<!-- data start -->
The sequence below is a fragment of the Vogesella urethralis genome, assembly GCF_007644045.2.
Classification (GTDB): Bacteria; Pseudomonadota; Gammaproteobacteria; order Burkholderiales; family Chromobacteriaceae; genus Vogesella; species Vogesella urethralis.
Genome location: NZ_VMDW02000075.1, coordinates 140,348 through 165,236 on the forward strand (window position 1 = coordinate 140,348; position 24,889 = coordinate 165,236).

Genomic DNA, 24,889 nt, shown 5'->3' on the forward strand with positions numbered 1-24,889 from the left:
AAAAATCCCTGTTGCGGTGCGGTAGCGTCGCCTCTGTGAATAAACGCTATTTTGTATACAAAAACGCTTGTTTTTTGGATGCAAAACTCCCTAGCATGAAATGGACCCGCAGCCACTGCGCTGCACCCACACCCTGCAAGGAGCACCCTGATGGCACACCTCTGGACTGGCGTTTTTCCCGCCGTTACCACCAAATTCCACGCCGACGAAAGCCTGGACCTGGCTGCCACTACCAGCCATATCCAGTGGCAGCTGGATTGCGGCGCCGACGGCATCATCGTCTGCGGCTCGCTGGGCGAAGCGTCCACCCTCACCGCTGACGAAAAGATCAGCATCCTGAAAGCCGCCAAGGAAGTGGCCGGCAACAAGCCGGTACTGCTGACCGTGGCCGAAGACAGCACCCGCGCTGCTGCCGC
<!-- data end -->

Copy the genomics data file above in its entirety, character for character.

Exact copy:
The sequence below is a fragment of the Vogesella urethralis genome, assembly GCF_007644045.2.
Classification (GTDB): Bacteria; Pseudomonadota; Gammaproteobacteria; order Burkholderiales; family Chromobacteriaceae; genus Vogesella; species Vogesella urethralis.
Genome location: NZ_VMDW02000075.1, coordinates 140,348 through 165,236 on the forward strand (window position 1 = coordinate 140,348; position 24,889 = coordinate 165,236).

Genomic DNA, 24,889 nt, shown 5'->3' on the forward strand with positions numbered 1-24,889 from the left:
AAAAATCCCTGTTGCGGTGCGGTAGCGTCGCCTCTGTGAATAAACGCTATTTTGTATACAAAAACGCTTGTTTTTTGGATGCAAAACTCCCTAGCATGAAATGGACCCGCAGCCACTGCGCTGCACCCACACCCTGCAAGGAGCACCCTGATGGCACACCTCTGGACTGGCGTTTTTCCCGCCGTTACCACCAAATTCCACGCCGACGAAAGCCTGGACCTGGCTGCCACTACCAGCCATATCCAGTGGCAGCTGGATTGCGGCGCCGACGGCATCATCGTCTGCGGCTCGCTGGGCGAAGCGTCCACCCTCACCGCTGACGAAAAGATCAGCATCCTGAAAGCCGCCAAGGAAGTGGCCGGCAACAAGCCGGTACTGCTGACCGTGGCCGAAGACAGCACCCGCGCTGCTGCCGC